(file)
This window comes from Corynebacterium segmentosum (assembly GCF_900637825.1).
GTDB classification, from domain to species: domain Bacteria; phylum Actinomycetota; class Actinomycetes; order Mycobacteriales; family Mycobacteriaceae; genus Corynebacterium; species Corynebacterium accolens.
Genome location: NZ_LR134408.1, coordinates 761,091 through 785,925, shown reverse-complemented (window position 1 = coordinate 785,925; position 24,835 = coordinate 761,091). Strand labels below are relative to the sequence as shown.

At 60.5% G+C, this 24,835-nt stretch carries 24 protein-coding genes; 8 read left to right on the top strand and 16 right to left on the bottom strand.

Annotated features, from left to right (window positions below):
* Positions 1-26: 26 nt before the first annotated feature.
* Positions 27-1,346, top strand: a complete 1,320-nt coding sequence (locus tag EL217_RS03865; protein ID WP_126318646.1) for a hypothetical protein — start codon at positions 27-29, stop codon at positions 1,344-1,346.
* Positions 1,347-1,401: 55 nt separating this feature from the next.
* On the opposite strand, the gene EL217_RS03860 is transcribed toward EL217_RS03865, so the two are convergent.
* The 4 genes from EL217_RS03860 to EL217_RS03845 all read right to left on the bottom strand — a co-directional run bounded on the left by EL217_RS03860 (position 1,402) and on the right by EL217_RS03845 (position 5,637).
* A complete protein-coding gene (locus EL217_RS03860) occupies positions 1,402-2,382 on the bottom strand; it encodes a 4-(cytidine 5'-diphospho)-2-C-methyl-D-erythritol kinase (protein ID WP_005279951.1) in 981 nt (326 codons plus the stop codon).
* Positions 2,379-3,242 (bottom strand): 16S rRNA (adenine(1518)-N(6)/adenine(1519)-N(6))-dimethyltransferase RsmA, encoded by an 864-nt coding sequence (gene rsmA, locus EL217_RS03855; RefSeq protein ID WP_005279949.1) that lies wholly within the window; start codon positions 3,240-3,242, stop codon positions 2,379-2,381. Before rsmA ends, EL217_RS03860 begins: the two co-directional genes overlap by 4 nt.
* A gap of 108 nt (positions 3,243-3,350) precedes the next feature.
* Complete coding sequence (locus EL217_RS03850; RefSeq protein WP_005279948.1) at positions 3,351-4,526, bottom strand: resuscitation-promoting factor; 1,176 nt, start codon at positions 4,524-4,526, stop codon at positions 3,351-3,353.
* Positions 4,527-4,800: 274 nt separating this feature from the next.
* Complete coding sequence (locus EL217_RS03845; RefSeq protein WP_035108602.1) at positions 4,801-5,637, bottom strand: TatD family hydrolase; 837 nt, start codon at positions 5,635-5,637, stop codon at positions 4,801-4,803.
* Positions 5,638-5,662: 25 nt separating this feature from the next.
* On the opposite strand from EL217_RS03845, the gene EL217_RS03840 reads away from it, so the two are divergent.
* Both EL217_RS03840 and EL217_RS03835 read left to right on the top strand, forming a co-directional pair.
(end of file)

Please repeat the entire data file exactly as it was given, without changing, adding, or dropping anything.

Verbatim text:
This window comes from Corynebacterium segmentosum (assembly GCF_900637825.1).
GTDB classification, from domain to species: domain Bacteria; phylum Actinomycetota; class Actinomycetes; order Mycobacteriales; family Mycobacteriaceae; genus Corynebacterium; species Corynebacterium accolens.
Genome location: NZ_LR134408.1, coordinates 761,091 through 785,925, shown reverse-complemented (window position 1 = coordinate 785,925; position 24,835 = coordinate 761,091). Strand labels below are relative to the sequence as shown.

At 60.5% G+C, this 24,835-nt stretch carries 24 protein-coding genes; 8 read left to right on the top strand and 16 right to left on the bottom strand.

Annotated features, from left to right (window positions below):
* Positions 1-26: 26 nt before the first annotated feature.
* Positions 27-1,346, top strand: a complete 1,320-nt coding sequence (locus tag EL217_RS03865; protein ID WP_126318646.1) for a hypothetical protein — start codon at positions 27-29, stop codon at positions 1,344-1,346.
* Positions 1,347-1,401: 55 nt separating this feature from the next.
* On the opposite strand, the gene EL217_RS03860 is transcribed toward EL217_RS03865, so the two are convergent.
* The 4 genes from EL217_RS03860 to EL217_RS03845 all read right to left on the bottom strand — a co-directional run bounded on the left by EL217_RS03860 (position 1,402) and on the right by EL217_RS03845 (position 5,637).
* A complete protein-coding gene (locus EL217_RS03860) occupies positions 1,402-2,382 on the bottom strand; it encodes a 4-(cytidine 5'-diphospho)-2-C-methyl-D-erythritol kinase (protein ID WP_005279951.1) in 981 nt (326 codons plus the stop codon).
* Positions 2,379-3,242 (bottom strand): 16S rRNA (adenine(1518)-N(6)/adenine(1519)-N(6))-dimethyltransferase RsmA, encoded by an 864-nt coding sequence (gene rsmA, locus EL217_RS03855; RefSeq protein ID WP_005279949.1) that lies wholly within the window; start codon positions 3,240-3,242, stop codon positions 2,379-2,381. Before rsmA ends, EL217_RS03860 begins: the two co-directional genes overlap by 4 nt.
* A gap of 108 nt (positions 3,243-3,350) precedes the next feature.
* Complete coding sequence (locus EL217_RS03850; RefSeq protein WP_005279948.1) at positions 3,351-4,526, bottom strand: resuscitation-promoting factor; 1,176 nt, start codon at positions 4,524-4,526, stop codon at positions 3,351-3,353.
* Positions 4,527-4,800: 274 nt separating this feature from the next.
* Complete coding sequence (locus EL217_RS03845; RefSeq protein WP_035108602.1) at positions 4,801-5,637, bottom strand: TatD family hydrolase; 837 nt, start codon at positions 5,635-5,637, stop codon at positions 4,801-4,803.
* Positions 5,638-5,662: 25 nt separating this feature from the next.
* On the opposite strand from EL217_RS03845, the gene EL217_RS03840 reads away from it, so the two are divergent.
* Both EL217_RS03840 and EL217_RS03835 read left to right on the top strand, forming a co-directional pair.